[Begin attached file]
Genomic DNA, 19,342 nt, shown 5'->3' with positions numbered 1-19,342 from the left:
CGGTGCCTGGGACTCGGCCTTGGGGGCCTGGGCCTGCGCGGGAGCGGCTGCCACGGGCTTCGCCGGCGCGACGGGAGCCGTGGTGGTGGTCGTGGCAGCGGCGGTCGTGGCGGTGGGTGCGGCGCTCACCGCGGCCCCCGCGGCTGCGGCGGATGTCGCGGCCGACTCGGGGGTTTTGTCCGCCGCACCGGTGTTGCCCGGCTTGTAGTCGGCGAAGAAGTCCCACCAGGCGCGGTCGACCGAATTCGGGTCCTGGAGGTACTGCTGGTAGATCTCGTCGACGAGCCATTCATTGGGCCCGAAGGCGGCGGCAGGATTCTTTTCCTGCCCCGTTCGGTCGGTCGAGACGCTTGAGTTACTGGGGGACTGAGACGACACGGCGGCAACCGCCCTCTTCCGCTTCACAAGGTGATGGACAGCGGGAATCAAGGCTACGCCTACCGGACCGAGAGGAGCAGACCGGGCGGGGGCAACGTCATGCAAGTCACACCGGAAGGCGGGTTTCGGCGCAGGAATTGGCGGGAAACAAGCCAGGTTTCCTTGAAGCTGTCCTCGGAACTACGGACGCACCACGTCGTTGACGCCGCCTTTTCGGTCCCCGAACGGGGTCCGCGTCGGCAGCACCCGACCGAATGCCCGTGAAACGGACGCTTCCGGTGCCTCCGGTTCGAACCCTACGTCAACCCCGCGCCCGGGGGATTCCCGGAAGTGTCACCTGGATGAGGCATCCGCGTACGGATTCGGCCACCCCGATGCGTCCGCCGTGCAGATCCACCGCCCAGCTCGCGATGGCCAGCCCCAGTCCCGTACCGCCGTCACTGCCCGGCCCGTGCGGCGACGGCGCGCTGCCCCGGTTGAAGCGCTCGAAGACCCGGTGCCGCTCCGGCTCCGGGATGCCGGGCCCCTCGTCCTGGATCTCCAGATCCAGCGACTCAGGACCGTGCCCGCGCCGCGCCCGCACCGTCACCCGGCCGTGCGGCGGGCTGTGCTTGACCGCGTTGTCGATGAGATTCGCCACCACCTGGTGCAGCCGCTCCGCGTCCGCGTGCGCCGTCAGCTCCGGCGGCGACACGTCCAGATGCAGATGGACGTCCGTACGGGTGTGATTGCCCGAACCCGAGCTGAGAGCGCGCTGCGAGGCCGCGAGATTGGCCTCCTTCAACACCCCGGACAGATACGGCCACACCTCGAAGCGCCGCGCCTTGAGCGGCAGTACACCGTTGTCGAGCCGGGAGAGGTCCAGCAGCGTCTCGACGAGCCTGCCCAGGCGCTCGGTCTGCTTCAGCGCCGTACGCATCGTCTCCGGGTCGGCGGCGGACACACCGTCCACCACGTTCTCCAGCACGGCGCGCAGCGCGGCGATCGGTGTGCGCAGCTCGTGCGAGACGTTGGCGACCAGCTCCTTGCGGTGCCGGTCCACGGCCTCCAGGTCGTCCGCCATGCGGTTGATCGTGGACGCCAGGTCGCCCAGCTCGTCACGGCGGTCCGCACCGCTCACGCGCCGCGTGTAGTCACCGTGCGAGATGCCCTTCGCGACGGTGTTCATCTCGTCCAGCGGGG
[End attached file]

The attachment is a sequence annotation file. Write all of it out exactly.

Genomic DNA, 19,342 nt, shown 5'->3' with positions numbered 1-19,342 from the left:
CGGTGCCTGGGACTCGGCCTTGGGGGCCTGGGCCTGCGCGGGAGCGGCTGCCACGGGCTTCGCCGGCGCGACGGGAGCCGTGGTGGTGGTCGTGGCAGCGGCGGTCGTGGCGGTGGGTGCGGCGCTCACCGCGGCCCCCGCGGCTGCGGCGGATGTCGCGGCCGACTCGGGGGTTTTGTCCGCCGCACCGGTGTTGCCCGGCTTGTAGTCGGCGAAGAAGTCCCACCAGGCGCGGTCGACCGAATTCGGGTCCTGGAGGTACTGCTGGTAGATCTCGTCGACGAGCCATTCATTGGGCCCGAAGGCGGCGGCAGGATTCTTTTCCTGCCCCGTTCGGTCGGTCGAGACGCTTGAGTTACTGGGGGACTGAGACGACACGGCGGCAACCGCCCTCTTCCGCTTCACAAGGTGATGGACAGCGGGAATCAAGGCTACGCCTACCGGACCGAGAGGAGCAGACCGGGCGGGGGCAACGTCATGCAAGTCACACCGGAAGGCGGGTTTCGGCGCAGGAATTGGCGGGAAACAAGCCAGGTTTCCTTGAAGCTGTCCTCGGAACTACGGACGCACCACGTCGTTGACGCCGCCTTTTCGGTCCCCGAACGGGGTCCGCGTCGGCAGCACCCGACCGAATGCCCGTGAAACGGACGCTTCCGGTGCCTCCGGTTCGAACCCTACGTCAACCCCGCGCCCGGGGGATTCCCGGAAGTGTCACCTGGATGAGGCATCCGCGTACGGATTCGGCCACCCCGATGCGTCCGCCGTGCAGATCCACCGCCCAGCTCGCGATGGCCAGCCCCAGTCCCGTACCGCCGTCACTGCCCGGCCCGTGCGGCGACGGCGCGCTGCCCCGGTTGAAGCGCTCGAAGACCCGGTGCCGCTCCGGCTCCGGGATGCCGGGCCCCTCGTCCTGGATCTCCAGATCCAGCGACTCAGGACCGTGCCCGCGCCGCGCCCGCACCGTCACCCGGCCGTGCGGCGGGCTGTGCTTGACCGCGTTGTCGATGAGATTCGCCACCACCTGGTGCAGCCGCTCCGCGTCCGCGTGCGCCGTCAGCTCCGGCGGCGACACGTCCAGATGCAGATGGACGTCCGTACGGGTGTGATTGCCCGAACCCGAGCTGAGAGCGCGCTGCGAGGCCGCGAGATTGGCCTCCTTCAACACCCCGGACAGATACGGCCACACCTCGAAGCGCCGCGCCTTGAGCGGCAGTACACCGTTGTCGAGCCGGGAGAGGTCCAGCAGCGTCTCGACGAGCCTGCCCAGGCGCTCGGTCTGCTTCAGCGCCGTACGCATCGTCTCCGGGTCGGCGGCGGACACACCGTCCACCACGTTCTCCAGCACGGCGCGCAGCGCGGCGATCGGTGTGCGCAGCTCGTGCGAGACGTTGGCGACCAGCTCCTTGCGGTGCCGGTCCACGGCCTCCAGGTCGTCCGCCATGCGGTTGATCGTGGACGCCAGGTCGCCCAGCTCGTCACGGCGGTCCGCACCGCTCACGCGCCGCGTGTAGTCACCGTGCGAGATGCCCTTCGCGACGGTGTTCATCTCGTCCAGCGGGG